Donald Trump demands border wall money in exchange for protecting young immigrants
President Donald Trump has announced that unless he gets money for his proposed Mexican border wall, he will not extend protections to illegal immigrants who entered the US as children.
Under Barack Obama’s Deferred Action for Childhood Arrivals (DACA) act, such immigrants - termed “Dreamers” - were able to stay in the US provided they fit certain educational, employment, and legal criteria.
But DACA was rescinded in September, and the future of the Dreamers is now tied to funding for Trump’s wall, the president announced on Twitter on Friday.
In the tweet, he also denounced a programme that allows immigrants to sponsor family members to join them in the US and a State Department scheme designed to offer immigrant visas to people from countries with low rates of migration to the United States.
The Democrats have been told, and fully understand, that there can be no DACA without the desperately needed WALL at the Southern Border and an END to the horrible Chain Migration & ridiculous Lottery System of Immigration etc. We must protect our Country at all cost!
— Donald J. Trump (@realDonaldTrump) December 29, 2017
“The Democrats have been told, and fully understand, that there can be no DACA without the desperately needed WALL at the Southern Border and an END to the horrible Chain Migration & ridiculous Lottery System of Immigration,” Trump said.
The tweet was sent from his Mar-a-Lago resort in Florida where he is spending the Christmas holidays.
Trump’s justification for ending the DACA programme, he said, was that Justice Department lawyers had concluded it was unconstitutional.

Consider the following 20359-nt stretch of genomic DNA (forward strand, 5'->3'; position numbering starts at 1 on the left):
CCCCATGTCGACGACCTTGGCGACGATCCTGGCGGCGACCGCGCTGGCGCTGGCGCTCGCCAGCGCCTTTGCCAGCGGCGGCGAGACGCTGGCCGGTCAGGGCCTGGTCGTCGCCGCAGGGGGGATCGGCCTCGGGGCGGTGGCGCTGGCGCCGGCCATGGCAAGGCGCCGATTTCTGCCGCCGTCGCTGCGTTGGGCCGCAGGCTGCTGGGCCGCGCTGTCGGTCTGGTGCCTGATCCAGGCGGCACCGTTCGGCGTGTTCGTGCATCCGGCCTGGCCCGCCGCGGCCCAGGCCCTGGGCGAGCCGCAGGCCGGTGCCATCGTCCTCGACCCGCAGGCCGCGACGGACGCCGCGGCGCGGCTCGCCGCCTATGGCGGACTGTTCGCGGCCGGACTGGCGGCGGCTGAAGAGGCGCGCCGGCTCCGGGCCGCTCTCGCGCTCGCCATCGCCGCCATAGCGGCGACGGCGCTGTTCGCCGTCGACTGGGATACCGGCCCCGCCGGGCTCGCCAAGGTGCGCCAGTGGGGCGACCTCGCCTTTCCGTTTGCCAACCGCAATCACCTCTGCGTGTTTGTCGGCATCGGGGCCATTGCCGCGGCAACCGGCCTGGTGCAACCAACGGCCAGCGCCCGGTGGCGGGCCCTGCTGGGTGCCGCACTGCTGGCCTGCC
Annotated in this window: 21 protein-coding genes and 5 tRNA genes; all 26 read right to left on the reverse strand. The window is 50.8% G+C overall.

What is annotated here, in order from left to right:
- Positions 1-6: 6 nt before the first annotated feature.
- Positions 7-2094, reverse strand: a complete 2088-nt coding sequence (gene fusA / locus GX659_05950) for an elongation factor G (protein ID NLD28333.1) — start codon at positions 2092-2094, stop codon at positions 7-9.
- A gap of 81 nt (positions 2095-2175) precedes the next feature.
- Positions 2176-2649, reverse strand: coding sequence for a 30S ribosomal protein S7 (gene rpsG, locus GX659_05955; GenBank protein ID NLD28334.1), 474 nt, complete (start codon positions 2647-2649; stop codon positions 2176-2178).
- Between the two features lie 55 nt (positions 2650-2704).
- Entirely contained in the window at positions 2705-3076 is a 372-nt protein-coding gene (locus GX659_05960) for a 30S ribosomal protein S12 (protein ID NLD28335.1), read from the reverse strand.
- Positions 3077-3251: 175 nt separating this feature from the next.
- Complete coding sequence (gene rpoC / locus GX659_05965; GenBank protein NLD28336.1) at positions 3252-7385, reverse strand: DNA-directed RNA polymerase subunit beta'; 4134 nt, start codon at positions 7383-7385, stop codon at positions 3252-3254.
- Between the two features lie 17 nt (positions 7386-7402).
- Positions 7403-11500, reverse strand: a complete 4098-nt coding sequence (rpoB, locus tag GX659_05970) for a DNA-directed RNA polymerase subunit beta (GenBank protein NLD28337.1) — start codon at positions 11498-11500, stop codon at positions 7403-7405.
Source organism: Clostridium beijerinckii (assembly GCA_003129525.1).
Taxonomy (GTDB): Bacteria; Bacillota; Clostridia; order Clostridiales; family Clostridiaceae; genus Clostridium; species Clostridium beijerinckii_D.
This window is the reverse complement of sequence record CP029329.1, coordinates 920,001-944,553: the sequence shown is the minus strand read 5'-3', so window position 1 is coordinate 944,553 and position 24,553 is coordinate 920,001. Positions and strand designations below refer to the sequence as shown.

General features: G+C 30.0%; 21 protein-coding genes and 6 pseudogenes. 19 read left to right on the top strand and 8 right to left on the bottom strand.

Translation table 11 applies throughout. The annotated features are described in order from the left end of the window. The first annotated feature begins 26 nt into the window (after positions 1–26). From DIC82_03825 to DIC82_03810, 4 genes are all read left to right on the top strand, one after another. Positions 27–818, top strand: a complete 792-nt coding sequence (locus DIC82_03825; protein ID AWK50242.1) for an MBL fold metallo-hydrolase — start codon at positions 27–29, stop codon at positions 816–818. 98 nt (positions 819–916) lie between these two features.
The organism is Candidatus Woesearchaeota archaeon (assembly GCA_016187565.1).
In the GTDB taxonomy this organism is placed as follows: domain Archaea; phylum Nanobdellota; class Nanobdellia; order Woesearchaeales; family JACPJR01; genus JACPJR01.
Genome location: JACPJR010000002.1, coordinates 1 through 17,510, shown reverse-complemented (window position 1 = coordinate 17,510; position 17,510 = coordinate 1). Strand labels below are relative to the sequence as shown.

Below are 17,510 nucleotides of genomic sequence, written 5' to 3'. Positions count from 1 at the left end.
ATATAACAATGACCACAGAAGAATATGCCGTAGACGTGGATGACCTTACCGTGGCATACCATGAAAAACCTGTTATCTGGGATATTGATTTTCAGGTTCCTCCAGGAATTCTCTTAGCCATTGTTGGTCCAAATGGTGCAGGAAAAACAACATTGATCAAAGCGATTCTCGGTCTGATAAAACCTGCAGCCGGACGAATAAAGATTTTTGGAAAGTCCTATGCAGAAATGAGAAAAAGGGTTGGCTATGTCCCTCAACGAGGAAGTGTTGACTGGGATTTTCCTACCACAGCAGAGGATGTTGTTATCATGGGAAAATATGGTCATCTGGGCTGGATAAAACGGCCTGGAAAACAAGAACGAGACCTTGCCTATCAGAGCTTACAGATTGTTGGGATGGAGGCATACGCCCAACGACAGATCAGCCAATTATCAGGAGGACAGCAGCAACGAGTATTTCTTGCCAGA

DACA protections are set to expire by March 1 if Congress does not take action.
Democrats have said they do not support the president’s effort to construct a border wall or impose new limits on the immigration system.
It is expected they will attempt to use the expiration of government funding in January to pressure the White House to strike a deal on immigration that pairs a renewal of DACA with moderate new immigration enforcement measures.
Congressional leaders of both parties are expected to meet White House Chief of Staff John Kelly on January 3 to discuss the spending bill, immigration and other matters.
“We’re not going to negotiate through the press and look forward to a serious negotiation at Wednesday’s meeting when we come back,” Matt House, a spokesman for Senate Minority Leader Chuck Schumer of New York, said in an email.
Trump has sought to build support for his more significant changes to the immigration system by pointing to recent terror attacks in New York City.
Neither came in through DACA laws, but did gain access through the other two programmes Trump slammed in his tweet.
Akayed Ullah, 27, a green-card holder from Bangladesh accused of detonating a bomb in a New York subway tunnel this month, came to the US in 2011 on a visa available to nieces and nephews of US citizens.
Sayfullo Saipov, a 29-year-old from Uzbekistan who’s accused of mowing down people on a bike path with a pickup truck in New York on Halloween, came to the US in 2010 on a visa obtained through the lottery programme.
“Both terrorists came to our country through the dysfunctional immigration system that we are correcting, rapidly,” Trump said earlier this month during a speech at the US Federal Bureau of Investigation’s academy in Quantico, Virginia.
Kelly met Democrats last week in Washington to discuss a path forward on a possible immigration bill.